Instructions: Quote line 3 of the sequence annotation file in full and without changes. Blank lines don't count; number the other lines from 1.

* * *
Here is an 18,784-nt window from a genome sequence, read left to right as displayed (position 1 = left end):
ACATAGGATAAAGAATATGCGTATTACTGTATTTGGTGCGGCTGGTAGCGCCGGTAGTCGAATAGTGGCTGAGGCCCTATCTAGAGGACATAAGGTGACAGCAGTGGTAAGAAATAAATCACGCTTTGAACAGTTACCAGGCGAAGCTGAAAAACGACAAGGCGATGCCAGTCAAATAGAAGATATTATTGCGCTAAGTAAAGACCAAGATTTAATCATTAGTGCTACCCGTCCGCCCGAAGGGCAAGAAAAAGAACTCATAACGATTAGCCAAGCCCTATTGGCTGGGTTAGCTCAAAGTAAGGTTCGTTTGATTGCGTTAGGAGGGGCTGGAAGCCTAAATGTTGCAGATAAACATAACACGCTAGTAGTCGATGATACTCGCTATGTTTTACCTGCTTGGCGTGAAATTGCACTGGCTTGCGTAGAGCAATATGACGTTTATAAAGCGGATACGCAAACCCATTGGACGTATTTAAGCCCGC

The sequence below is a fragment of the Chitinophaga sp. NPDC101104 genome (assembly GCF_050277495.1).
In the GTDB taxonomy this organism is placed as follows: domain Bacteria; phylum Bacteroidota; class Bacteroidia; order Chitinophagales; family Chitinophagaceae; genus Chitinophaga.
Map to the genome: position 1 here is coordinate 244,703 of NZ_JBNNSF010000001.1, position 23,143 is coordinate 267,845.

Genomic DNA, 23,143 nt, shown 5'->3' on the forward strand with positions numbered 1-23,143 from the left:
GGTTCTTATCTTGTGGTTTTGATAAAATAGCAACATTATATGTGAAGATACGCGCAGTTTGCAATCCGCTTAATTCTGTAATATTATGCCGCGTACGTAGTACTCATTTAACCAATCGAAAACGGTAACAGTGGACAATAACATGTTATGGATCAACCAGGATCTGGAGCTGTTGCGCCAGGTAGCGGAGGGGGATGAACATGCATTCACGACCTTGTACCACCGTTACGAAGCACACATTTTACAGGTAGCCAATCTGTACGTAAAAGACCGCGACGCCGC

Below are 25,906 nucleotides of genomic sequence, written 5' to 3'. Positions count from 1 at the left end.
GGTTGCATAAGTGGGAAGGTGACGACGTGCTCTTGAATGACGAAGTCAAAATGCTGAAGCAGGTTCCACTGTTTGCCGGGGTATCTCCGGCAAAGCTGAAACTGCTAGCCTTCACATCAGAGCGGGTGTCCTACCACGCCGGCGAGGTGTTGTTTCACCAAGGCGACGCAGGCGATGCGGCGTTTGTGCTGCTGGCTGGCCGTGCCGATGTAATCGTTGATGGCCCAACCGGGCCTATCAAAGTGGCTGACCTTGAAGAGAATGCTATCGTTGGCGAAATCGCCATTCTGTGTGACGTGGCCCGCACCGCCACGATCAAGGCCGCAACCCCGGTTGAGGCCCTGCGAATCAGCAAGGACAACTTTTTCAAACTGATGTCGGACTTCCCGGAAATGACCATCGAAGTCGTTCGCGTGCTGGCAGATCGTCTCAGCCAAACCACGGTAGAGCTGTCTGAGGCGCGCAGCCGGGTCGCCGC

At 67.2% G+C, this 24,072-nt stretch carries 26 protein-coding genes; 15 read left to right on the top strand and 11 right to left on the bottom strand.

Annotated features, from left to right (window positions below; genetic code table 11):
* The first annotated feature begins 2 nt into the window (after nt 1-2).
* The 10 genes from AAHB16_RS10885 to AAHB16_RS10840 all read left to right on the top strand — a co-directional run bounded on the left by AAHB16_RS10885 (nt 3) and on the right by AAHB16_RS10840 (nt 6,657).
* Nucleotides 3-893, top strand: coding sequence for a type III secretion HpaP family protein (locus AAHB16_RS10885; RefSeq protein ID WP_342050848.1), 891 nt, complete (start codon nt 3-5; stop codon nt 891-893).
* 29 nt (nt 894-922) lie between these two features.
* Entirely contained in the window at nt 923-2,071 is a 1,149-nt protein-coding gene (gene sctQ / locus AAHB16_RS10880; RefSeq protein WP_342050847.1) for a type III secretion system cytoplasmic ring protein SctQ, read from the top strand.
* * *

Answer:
The sequence below is a fragment of the Chitinophaga sp. NPDC101104 genome (assembly GCF_050277495.1).